Claire: Big Weather
When we realized we would get to Docker River just as the store was closing on Saturday, and that we’d have to stay an extra day to wait for opening on Monday, we decided to take our time and stay out a few kilometers Sunday night. The clouds that day sprinkled very little through the day and they started clearing for a gorgeous sunset that night. We thought that would be all the weather we would see, but sometime after midnight it started raining and didn’t stop until 4:00 Monday afternoon. That meant packing up a wet muddy tent in the rain and attempting to pedal on a very sloppy, mucky road. We were getting low on food and water and worried that the road would close entirely. One Aborigine man confirmed for us when we rolled up to the Docker River Store: “Big Weather.”
So the pressure sore that’s been bothering me for a few days isn’t getting better and without going into too much detail, the bump the size of a pumkin seed felt more like a sycamore seed in my shorts. I’d just wanted some antibiotic ointment, but that can’t be bought here, so I went to the health clinic on the advice of the store manager. I ended up getting an examination, an antibiotic, skin disinfectant, and a warning of how what is essentially a boil could get worse. The concern of the nurse practitioner was that we’re going to an even more remote area for three more weeks of riding, so we’re staying here a day to rest and see if the antibiotic is working.
We were told by a caravaner, who’d never stopped here, “Keep your bike locked. Docker River is a tough town.” It’s also an Aboriginal community. So far all of them we have met have been a bit shy, and if not friendly, certainly not threatening. All the houses seem to have high fences around them, but most of the gates are not locked. So, mixed signals. I do notice that most of the infrastructure, store, clinic, shire office, take out, are run by white fellas. I wonder if some of these operations were set up by the government with the purpose of teaching the people how to work like a white fella. Most of them don’t seem to want to; reminds me of Fiji where the British imported Indians when the natives refused the back-breaking work of cutting sugar cane. The two cultures didn’t get along, and disaster ensued involving the severing of limbs with machete. No violence here, and all the white fellas seem to have the black fellas best interests at heart; but it’s much more complicated than that. Much.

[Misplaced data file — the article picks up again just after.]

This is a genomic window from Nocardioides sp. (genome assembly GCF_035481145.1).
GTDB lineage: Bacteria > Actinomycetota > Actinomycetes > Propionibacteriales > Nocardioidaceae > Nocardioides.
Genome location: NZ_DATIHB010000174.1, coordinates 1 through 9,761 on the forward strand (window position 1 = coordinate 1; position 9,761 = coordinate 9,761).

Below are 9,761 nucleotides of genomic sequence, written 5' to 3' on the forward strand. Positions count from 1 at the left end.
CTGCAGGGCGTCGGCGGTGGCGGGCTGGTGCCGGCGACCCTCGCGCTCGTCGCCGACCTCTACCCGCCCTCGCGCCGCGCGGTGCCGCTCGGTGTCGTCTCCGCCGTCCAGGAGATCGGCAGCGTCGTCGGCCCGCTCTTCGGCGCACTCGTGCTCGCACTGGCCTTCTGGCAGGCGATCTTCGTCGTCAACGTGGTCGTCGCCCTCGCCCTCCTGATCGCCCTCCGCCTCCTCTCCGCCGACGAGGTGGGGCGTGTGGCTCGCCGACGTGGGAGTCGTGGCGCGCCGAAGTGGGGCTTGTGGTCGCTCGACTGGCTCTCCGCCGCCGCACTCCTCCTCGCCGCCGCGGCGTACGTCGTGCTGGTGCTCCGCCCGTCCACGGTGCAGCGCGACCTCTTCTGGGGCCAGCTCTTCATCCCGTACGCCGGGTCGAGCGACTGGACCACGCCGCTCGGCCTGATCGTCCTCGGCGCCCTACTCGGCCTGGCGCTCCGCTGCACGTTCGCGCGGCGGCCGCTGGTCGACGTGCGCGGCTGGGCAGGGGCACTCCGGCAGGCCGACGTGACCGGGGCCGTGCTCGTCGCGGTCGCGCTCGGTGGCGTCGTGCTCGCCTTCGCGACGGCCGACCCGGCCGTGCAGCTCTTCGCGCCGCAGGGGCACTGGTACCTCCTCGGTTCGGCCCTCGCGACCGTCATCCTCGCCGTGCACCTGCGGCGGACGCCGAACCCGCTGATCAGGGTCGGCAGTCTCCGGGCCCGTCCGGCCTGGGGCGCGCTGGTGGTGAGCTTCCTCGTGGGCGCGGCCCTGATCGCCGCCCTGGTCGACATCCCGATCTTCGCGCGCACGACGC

e loose spokes to tighten, one pin half out of Claire’s chain, which I managed to reinsert. Most of the bolts are holding better now; it must be the dust they got on them when they loosened. Maybe dust is better than Lock-Tite. We were preparing to use chewing gum. I had a nasty surprise one morning when I hit a bigger than usual bump and my handlebar hoods were pointing to the ground. All four of the binder bolts on the stem had loosened. Fortunately none came out, as I’m not sure I could match them in my Zip Lock of spares. I am concerned about the chain; the rollers are loose after only 900k with another 1000 to go on dirt, and more on bitumen. I use Tri-flow wax and it keeps the chain quiet, and reasonably free of sand, but the chain wears way too quickly. I wasn’t so sure ten speed equipment would be up to the task of outback Australia, and I may have been right. However eight speed is difficult to find. I wish someone would make a modern eight speed for hard touring. Actually I don’t care all that much. I see very lightly loaded touring, or even credit card touring, in our future, and no epics if you please. (Claire’s note: You should have been there to see John Morris stifle a snort when Bob suggested this tour was our new “adventure touring, lite”.)(Bob’s note: He also said, “So after the Himilayas you decide to go easy and do the Australian outback!” He did stifle a snort.